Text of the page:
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Claude Lefort

Puni tekst: hrvatski, pdf (117 KB) str. 210-229 preuzimanja: 1.108* citiraj
APA 6th Edition
Lefort, C. (2011). Pojam totalitarizma. Politička misao, 48 (3), 210-229. Preuzeto s
MLA 8th Edition
Lefort, Claude. "Pojam totalitarizma." Politička misao, vol. 48, br. 3, 2011, str. 210-229. Citirano 21.11.2019.
Chicago 17th Edition
Lefort, Claude. "Pojam totalitarizma." Politička misao 48, br. 3 (2011): 210-229.
Lefort, C. (2011). 'Pojam totalitarizma', Politička misao, 48(3), str. 210-229. Preuzeto s: (Datum pristupa: 21.11.2019.)
Lefort C. Pojam totalitarizma. Politička misao [Internet]. 2011 [pristupljeno 21.11.2019.];48(3):210-229. Dostupno na:
C. Lefort, "Pojam totalitarizma", Politička misao, vol.48, br. 3, str. 210-229, 2011. [Online]. Dostupno na: [Citirano: 21.11.2019.]

The cognitive worth of the concept of totalitarianism is constantly refuted. In
this text, the author begins by confronting his perception of totalitarianism as
a new social formation, which he advocated in many of his works, with four
scientific arguments raised by historians against totalitarianism as a political
category or in favour of a limited use thereof. The first is that communism
and fascism are fundamentally different, that the ideologies which characterize
them are radically opposed to one another. This argument overlooks the
fact that in such regimes ideology is not merely the prevalent discourse – it
has a new function and efficiency, it establishes a totalitarian “regime” of
language and thought in which the power of discourse and the discourse of
power are made equal. The second argument is that totalitarianism is evident,
in Germany and Russia, only during limited periods. To this the author replies
that it is a “realistic” illusion to assume that the totalitarian project was ever
fully realized in history. According to the third objection, the concept of totalitarianism
is of no cognitive worth to the historian, and totalitarian regimes
belong to the order of contingency, and not of historical necessity. On the
other hand, the author stresses the historical novelty of totalitarianism, which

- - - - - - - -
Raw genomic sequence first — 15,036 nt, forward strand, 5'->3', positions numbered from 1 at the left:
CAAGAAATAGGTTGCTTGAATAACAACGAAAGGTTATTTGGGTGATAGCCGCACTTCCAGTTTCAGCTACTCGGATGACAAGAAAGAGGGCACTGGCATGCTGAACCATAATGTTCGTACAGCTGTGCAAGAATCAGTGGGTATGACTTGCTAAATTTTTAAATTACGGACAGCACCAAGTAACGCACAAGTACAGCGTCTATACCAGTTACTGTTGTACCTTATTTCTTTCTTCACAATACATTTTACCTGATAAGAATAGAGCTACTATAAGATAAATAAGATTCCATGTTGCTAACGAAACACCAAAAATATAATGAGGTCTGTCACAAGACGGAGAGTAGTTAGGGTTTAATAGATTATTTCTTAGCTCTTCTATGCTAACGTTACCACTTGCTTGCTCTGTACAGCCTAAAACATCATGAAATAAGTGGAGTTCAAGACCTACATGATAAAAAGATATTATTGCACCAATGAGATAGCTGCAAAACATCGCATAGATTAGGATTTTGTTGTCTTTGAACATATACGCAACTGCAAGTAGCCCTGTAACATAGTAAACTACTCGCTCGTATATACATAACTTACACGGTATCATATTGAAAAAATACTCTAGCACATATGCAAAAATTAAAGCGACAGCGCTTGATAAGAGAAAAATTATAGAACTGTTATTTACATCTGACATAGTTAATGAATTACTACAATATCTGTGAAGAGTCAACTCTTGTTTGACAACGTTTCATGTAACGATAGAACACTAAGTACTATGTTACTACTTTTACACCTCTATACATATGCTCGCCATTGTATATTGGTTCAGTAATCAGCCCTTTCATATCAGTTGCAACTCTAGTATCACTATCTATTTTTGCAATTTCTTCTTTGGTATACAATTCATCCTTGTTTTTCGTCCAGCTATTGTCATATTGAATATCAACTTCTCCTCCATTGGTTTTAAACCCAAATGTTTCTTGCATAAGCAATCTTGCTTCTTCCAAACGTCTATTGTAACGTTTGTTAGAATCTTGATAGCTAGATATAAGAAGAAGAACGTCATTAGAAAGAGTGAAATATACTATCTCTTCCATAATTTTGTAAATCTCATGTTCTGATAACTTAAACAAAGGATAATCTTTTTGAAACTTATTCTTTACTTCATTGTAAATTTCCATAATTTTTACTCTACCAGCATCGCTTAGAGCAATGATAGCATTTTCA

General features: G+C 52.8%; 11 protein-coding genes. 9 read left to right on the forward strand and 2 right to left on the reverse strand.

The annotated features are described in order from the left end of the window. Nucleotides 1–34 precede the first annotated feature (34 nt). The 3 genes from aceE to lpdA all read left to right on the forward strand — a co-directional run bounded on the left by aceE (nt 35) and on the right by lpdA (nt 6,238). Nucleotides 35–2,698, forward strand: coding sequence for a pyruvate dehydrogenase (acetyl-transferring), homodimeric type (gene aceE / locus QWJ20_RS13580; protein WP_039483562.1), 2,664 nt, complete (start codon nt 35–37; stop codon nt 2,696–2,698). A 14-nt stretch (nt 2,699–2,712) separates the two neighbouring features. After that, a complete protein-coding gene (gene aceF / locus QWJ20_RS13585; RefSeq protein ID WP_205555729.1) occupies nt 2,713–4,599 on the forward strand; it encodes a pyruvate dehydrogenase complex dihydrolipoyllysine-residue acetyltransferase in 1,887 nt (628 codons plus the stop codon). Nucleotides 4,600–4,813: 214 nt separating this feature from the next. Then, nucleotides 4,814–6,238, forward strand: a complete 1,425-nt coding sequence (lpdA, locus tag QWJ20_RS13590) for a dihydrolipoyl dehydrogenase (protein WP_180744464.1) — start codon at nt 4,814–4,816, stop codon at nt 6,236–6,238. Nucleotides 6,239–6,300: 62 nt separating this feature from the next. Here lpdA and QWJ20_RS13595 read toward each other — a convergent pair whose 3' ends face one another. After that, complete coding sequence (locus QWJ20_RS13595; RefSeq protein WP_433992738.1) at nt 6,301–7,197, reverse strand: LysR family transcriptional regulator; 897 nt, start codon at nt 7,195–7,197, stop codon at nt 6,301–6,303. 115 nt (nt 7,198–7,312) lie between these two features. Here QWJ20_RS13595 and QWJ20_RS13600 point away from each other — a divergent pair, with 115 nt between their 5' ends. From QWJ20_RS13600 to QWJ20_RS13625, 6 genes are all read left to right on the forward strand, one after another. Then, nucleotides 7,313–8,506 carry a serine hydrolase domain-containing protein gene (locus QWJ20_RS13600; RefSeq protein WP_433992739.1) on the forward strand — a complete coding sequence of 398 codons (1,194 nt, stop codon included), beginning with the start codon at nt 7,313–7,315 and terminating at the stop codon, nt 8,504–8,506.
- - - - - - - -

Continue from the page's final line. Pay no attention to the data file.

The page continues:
does spring and can spring only from the modern “democratic revolution” (in
Tocqueville’s sense) as a radical refutation thereof. The final objection of a
methodologically aware historian (F. Furet) is that the concept of totalitarianism
can be analytically fruitful only if used as an “ideal type”, as a common
trait of regimes established in atomized societies through total domination by
way of ideology and terror. To this the author replies that we cannot be satisfied
with the use of the concept “ideal type”, although it is true that it liberates
the historian from the naivety of positivistic descriptive historiography. The
making of an ideal type thus makes it possible to avoid the choice between
philosophy and descriptive history, but only inasmuch as the historian is transformed
into a cognizant subject which is external with regard to history. In the
second part of the text, the author provides a critical evaluation of the theory
of totalitarianism by H. Arendt, particularly her central thesis that totalitarian
society comes into being in modern atomized society. Namely, totalitarianism
is characterized, on the one hand, by an artificialist project of organization,
and, on the other, by a substantialist ideal of incorporation: both are realized in
the Party, which is not only devised as an organization, but is also a “mystical
person” in which all its members are brought together. As such, it incorporates
the people. The figure of the indivisible people is put forward in the Party;
the figure of the indivisible party is put forward in the figure of the people.
In the first, organizational aspect the Party contains the project of an organisable
whole, while in the other, substantialist aspect it contains the project of
an incorporable whole.

Ključne riječi
totalitarianism; Nazism; communism; ideology; Party; H. Arendt; F. Furet; A. de Tocqueville

Hrčak ID: 74119



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